Now for the good things of the game. I mentioned it earlier, but the perspective switch to Abby is jarring at first, especially considering she was the one who killed Joel, the protagonist of the first game. I did know about the perspective change coming into the game, but I ended up really liking Abby as a character and could ultimately understand why she wanted to kill Joel. I like how the game tries to make you feel empathy for a character you deeply hated, and for me it worked. I ended up rooting for Abby by the end of her campaign and was genuinely sad about what Ellie had done to all of her friends, especially Owen. 

That is another positive of the game, the character of Abby in general. She is a genuinely compelling character to me, and the hate for her never really made sense to me. At the beginning of the game it made sense for people to hate her as that is what the game wants you to do. But by the end of Abby’s campaign, I felt like she was humanized enough to where I genuinely felt bad for her when she and Ellie were trying to kill each other in the ocean at the end of the game. Part of the hate could be fueled by transphobia as she was rumored to be transgender before release because of her larger stature, but that ended up being another character named Lev, who’s the Ellie to Abby’s Joel. 

Abby meets Lev and his sister Yara after she is captured by the Seraphites at the end of day 1, and they end up saving her from being hanged. In turn Abby helps Yara’s broken arm into a makeshift cast. The next day, Abby worries about Yara and Lem’s wellbeing and heads back to the mobile she left them in. When she arrives she realizes she has to amputate Yara’s arm for her to survive. With Lev’s guidance, she is able to make it to the hospital to get the materials needed to amputate. The most important part of this section, however, is not Yara’s arm, it is the relationship between Abby and Lev. By the end of day 3 they have a similar relationship to Joel and Ellie, but instead of a father and daughter dynamic, it is more of an older sister and younger brother one. Although it is unrealistic for them to get that close that fast, I really enjoy their chemistry, and it really reminded me why I loved part I.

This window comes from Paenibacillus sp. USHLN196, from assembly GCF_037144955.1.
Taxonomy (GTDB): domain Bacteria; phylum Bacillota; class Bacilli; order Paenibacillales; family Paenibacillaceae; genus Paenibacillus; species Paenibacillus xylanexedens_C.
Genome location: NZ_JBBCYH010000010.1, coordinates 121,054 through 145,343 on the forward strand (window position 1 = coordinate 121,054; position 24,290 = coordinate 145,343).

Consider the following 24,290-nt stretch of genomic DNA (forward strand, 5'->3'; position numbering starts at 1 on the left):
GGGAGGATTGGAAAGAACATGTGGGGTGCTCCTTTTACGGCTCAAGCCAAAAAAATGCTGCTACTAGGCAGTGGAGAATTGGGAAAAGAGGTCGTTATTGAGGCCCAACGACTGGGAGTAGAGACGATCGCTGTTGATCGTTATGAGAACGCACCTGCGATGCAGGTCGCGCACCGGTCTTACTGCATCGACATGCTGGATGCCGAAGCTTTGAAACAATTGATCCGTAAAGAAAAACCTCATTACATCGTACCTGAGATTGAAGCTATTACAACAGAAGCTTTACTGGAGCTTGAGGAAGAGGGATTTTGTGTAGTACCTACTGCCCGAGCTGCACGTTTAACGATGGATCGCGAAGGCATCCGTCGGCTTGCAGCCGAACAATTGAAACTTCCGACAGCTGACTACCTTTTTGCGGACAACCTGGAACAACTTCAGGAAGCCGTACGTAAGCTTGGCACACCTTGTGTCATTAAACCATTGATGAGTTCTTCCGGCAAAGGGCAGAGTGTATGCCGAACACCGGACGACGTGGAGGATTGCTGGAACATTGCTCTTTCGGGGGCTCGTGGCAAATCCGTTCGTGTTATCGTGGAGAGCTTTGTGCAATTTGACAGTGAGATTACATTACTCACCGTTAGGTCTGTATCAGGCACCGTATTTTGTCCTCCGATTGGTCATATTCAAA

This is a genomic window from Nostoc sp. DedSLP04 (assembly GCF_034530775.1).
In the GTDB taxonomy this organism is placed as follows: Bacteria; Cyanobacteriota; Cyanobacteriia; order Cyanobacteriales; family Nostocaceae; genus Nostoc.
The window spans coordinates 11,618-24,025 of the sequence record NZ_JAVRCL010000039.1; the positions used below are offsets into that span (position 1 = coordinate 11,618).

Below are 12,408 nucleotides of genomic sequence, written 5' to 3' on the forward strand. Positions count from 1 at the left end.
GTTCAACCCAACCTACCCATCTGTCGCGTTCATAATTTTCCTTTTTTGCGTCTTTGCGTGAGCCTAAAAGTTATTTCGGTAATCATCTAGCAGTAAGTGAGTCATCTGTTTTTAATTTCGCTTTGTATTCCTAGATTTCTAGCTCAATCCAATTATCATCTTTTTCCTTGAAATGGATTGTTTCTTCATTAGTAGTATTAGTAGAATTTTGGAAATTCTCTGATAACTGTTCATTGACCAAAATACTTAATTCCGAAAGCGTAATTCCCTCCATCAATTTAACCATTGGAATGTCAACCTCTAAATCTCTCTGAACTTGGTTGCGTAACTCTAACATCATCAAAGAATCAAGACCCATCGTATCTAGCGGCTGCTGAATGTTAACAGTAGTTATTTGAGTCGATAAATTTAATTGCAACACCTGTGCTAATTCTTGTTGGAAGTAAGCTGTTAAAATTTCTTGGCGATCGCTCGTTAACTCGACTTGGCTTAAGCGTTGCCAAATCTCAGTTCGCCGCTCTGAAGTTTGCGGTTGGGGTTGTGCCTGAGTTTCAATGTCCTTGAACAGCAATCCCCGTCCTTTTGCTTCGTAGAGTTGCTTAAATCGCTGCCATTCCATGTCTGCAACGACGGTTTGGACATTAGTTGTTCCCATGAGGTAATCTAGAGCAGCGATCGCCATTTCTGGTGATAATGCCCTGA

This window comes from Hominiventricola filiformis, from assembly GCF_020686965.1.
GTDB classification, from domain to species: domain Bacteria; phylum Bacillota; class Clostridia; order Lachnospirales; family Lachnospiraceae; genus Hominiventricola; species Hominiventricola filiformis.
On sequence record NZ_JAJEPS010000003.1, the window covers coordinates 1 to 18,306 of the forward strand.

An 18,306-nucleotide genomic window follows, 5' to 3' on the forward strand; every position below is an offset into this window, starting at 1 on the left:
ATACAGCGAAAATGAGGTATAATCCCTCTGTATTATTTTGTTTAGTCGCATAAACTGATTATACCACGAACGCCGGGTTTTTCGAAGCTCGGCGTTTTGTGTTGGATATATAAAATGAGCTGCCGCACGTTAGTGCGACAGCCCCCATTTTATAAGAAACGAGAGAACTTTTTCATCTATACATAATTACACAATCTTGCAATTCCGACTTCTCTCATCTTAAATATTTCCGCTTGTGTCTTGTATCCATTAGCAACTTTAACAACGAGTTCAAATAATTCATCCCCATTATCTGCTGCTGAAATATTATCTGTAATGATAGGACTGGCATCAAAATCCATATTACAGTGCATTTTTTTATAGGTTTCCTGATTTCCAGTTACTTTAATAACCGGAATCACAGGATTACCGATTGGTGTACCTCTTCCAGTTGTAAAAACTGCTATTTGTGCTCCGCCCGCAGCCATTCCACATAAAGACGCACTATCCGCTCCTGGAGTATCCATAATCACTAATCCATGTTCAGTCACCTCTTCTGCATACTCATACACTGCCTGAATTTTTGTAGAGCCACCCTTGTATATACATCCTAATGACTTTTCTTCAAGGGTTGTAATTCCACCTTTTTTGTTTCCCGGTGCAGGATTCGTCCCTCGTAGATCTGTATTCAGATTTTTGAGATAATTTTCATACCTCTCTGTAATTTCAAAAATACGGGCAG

I have neglected Ellie thus far, and there is a very good reason for it. I think everything went down as it should have. Yes, even Joel’s death at the beginning of the game. The only problems I have with her campaign are the plot conveniences. The fact that the dead W.L.F. member she found in the radio tower had pictures of all of the people who helped kill Joel with their whereabouts on the pictures, her leaving the map at the aquarium, and Maria letting Ellie and Dina go after Tommy at the beginning of the game. It is way too convenient and oftentimes takes me out of the game, which is a shame because the game does a very good job at getting you emotionally invested. Overall these issues are not that big of a deal to me, and merely nitpicks.

If you have played the first game and loved it, I highly recommend “The Last of Us Part II.” It has its problems, but overall I think it is a worthy successor to Part I.